Corbyn through the looking glass
Tim Farron's speech to the Lib Dems tried to steal Corbyn's clothes, and his supporters
Today Tim Farron delivered his keynote speech to the Lib Dem conference, and in many ways he faced in Bournemouth the same challenge Nick Clegg and every other leader of Britain’s erstwhile third party has faced throughout its history: defining the Liberal Democrats.
Despite Farron’s pretensions to tack left of Clegg’s leadership, the themes were remarkably consistent with previous Lib Dem values – defending the green economy, standing up for human rights, campaigning for Britain to remain in the EU on a ‘no ifs, no buts’ basis – it all sounded fairly familiar. And therein lies Farron’s trouble: nobody liked it last time round, so it’s not clear why they would plump for it next time.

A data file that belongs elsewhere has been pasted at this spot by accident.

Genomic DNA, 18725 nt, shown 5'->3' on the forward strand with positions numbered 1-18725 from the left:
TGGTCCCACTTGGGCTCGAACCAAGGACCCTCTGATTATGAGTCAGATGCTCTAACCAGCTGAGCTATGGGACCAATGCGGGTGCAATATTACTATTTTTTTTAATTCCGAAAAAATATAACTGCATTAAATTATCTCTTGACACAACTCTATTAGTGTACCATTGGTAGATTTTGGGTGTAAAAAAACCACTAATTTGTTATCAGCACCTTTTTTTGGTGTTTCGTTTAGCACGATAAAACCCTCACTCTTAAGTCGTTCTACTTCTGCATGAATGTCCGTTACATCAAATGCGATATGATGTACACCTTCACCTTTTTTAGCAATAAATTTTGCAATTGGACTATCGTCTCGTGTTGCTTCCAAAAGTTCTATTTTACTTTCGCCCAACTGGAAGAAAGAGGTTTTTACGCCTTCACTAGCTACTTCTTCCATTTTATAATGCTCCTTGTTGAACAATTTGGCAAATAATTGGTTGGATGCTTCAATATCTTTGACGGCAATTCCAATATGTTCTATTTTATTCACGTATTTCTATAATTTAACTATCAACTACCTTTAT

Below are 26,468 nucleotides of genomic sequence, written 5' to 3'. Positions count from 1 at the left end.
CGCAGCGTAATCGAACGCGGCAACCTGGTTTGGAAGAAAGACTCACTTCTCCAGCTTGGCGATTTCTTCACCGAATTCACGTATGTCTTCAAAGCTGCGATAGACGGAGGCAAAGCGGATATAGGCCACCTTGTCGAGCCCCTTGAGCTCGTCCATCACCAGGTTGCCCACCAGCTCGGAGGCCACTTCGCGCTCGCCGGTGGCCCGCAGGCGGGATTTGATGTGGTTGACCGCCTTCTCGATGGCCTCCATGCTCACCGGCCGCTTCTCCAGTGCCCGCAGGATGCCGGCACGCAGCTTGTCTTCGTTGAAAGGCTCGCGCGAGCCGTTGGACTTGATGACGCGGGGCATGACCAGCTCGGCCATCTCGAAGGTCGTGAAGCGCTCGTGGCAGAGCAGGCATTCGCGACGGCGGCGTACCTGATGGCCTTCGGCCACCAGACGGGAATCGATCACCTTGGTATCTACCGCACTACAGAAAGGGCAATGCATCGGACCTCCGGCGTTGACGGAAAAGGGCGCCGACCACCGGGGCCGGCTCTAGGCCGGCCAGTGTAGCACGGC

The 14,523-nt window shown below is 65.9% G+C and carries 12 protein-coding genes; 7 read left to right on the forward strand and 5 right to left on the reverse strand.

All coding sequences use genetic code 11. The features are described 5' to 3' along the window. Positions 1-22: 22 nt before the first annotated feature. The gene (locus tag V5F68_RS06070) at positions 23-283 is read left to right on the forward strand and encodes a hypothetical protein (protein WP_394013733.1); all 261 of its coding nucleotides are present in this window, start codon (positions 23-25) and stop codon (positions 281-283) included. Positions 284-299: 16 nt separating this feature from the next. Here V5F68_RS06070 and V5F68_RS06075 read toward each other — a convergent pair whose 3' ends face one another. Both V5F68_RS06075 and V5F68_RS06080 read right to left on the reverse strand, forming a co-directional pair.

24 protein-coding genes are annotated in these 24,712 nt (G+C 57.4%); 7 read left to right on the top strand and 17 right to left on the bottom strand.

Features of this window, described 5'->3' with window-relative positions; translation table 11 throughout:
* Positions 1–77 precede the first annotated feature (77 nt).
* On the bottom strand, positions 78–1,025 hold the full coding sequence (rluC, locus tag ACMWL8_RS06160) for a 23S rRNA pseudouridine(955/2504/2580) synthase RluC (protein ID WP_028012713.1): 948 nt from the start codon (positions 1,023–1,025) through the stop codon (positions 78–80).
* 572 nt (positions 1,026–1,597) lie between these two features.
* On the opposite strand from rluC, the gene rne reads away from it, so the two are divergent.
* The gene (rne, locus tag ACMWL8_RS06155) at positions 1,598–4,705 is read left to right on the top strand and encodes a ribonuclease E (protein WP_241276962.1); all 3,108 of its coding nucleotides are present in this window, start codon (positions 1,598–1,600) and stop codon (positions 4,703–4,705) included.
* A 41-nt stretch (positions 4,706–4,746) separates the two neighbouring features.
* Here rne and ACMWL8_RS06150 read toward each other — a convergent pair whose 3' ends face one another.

Here Farron lay out his appeal: you may not know it, but you could well be a liberal, he declared. His call for people to join the Liberal Democrats was at least in part aimed at those who felt their parties had left them, and he most certainly had moderate Labour people in mind. From time to time Farron sounded very similar notes to Corbyn on issues such as poverty and affordable housing, but was clear about the areas where he differed, such as his equivocating over Europe.
But, like all other parties, the Lib Dems still have issues outside the mainstream that they like getting worked up about. The greatest roars of enthusiasm came when he said we should be doing more for people fleeing Syria, and on maintaining Britain’s place in the EU. This is representative of his greatest problem. If polls are to be believed, the public by and large don’t want too many more Syrians, and their attitude on leaving the EU is hardening. It could be that the Lib Dems are diverging from mainstream opinion at just the time they need to fight for the centre ground. It’s by no means clear that Farron is starting from the bottom – there could still be some hard lessons to learn in elections next year.